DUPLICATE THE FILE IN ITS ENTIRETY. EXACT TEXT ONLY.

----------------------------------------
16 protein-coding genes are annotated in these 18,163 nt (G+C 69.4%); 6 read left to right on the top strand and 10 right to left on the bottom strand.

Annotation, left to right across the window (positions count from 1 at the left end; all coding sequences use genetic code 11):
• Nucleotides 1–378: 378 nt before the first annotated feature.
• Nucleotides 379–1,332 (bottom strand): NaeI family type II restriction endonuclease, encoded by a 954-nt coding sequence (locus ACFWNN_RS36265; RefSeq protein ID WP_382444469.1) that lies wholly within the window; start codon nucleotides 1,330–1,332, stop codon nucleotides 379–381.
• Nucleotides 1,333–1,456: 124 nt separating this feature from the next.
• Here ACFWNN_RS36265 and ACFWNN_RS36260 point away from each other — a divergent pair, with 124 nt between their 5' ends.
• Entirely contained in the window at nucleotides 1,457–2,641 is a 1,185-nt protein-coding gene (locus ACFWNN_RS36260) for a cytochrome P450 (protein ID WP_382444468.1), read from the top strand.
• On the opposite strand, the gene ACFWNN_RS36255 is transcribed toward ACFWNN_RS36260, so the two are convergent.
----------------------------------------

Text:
16 protein-coding genes are annotated in these 18,163 nt (G+C 69.4%); 6 read left to right on the top strand and 10 right to left on the bottom strand.

Annotation, left to right across the window (positions count from 1 at the left end; all coding sequences use genetic code 11):
• Nucleotides 1–378: 378 nt before the first annotated feature.
• Nucleotides 379–1,332 (bottom strand): NaeI family type II restriction endonuclease, encoded by a 954-nt coding sequence (locus ACFWNN_RS36265; RefSeq protein ID WP_382444469.1) that lies wholly within the window; start codon nucleotides 1,330–1,332, stop codon nucleotides 379–381.
• Nucleotides 1,333–1,456: 124 nt separating this feature from the next.
• Here ACFWNN_RS36265 and ACFWNN_RS36260 point away from each other — a divergent pair, with 124 nt between their 5' ends.
• Entirely contained in the window at nucleotides 1,457–2,641 is a 1,185-nt protein-coding gene (locus ACFWNN_RS36260) for a cytochrome P450 (protein ID WP_382444468.1), read from the top strand.
• On the opposite strand, the gene ACFWNN_RS36255 is transcribed toward ACFWNN_RS36260, so the two are convergent.